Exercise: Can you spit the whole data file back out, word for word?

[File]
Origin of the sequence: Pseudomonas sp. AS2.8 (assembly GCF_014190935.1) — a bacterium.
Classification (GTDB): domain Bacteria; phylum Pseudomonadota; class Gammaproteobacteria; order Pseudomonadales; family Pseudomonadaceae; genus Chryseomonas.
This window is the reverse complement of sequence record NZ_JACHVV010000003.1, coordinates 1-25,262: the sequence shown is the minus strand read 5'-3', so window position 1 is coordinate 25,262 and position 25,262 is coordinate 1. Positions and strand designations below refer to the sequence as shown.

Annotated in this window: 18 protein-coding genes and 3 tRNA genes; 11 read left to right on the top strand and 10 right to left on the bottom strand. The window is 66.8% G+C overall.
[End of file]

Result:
Origin of the sequence: Pseudomonas sp. AS2.8 (assembly GCF_014190935.1) — a bacterium.
Classification (GTDB): domain Bacteria; phylum Pseudomonadota; class Gammaproteobacteria; order Pseudomonadales; family Pseudomonadaceae; genus Chryseomonas.
This window is the reverse complement of sequence record NZ_JACHVV010000003.1, coordinates 1-25,262: the sequence shown is the minus strand read 5'-3', so window position 1 is coordinate 25,262 and position 25,262 is coordinate 1. Positions and strand designations below refer to the sequence as shown.

Annotated in this window: 18 protein-coding genes and 3 tRNA genes; 11 read left to right on the top strand and 10 right to left on the bottom strand. The window is 66.8% G+C overall.